It is indeed good news that housing prices are rising, and Dudley correctly sees recovery in home prices as particularly important for home building. So why hasn't the government done much more since the fall of 2008 to spur a housing recovery? Low interest rates and purchases of mortgage-backed securities by the Fed, currently running at $40 billion a month, is not enough by itself to increase mortgage lending by banks. There is still an overhang of houses in the foreclosure process and in underwater valuation situation.

The Fed could have avoided much of the pain of the Great Recession and lingering slow growth had it acted on monetary policy that linked the government's rescue of the banking system to a reasonable amount of lending to creditworthy individuals, households and businesses.

Lawmakers and regulators should have required or incentivized banks to lend as a condition of the bailout. The Fed's quantitative easing, for instance, could have been directly linked to passing on lower rates to consumers looking to refinance or take out new mortgage loans. This could have prevented a prolonged housing glut and depressed property prices from 2008 to 2012. Instead, its monetary policy has failed in transmitting excess free reserves in the banking system to the real economy. What good does it do to have excess reserves sitting in a bank vault?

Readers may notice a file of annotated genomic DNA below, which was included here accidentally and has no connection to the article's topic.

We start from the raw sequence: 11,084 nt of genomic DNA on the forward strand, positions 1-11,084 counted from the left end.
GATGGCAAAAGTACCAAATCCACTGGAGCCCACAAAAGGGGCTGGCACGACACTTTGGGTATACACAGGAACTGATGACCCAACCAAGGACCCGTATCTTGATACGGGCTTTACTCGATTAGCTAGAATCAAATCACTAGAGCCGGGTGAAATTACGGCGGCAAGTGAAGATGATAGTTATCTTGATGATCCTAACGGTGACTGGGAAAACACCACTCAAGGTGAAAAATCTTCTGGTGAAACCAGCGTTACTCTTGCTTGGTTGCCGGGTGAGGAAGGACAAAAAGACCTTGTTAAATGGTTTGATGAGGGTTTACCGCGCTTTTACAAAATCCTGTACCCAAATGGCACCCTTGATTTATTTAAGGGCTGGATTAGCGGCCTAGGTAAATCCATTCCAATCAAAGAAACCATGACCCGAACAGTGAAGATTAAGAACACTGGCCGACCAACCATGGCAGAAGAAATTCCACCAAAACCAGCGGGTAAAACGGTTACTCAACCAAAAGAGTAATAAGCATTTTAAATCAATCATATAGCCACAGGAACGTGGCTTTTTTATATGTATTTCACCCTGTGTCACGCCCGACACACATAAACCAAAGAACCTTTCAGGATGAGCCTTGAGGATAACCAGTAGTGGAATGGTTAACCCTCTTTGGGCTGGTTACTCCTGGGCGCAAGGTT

The Fed, Federal Deposit Insurance Corp., Office of the Comptroller of the Currency and other federal and state agencies should now take steps to encourage banks to use their excess reserves to accommodate credit demand by individuals.

Additionally, while lenders should not be encouraged to return to the lax lending standards that preceded the housing crisis, the underwriting standards banks have adopted in reaction to the bursting of the bubble and Dodd-Frank stipulations are an overreaction toward safety and they are slowing the credit expansion and thus the economic recovery. Lawmakers and regulators should collectively revisit these parameters.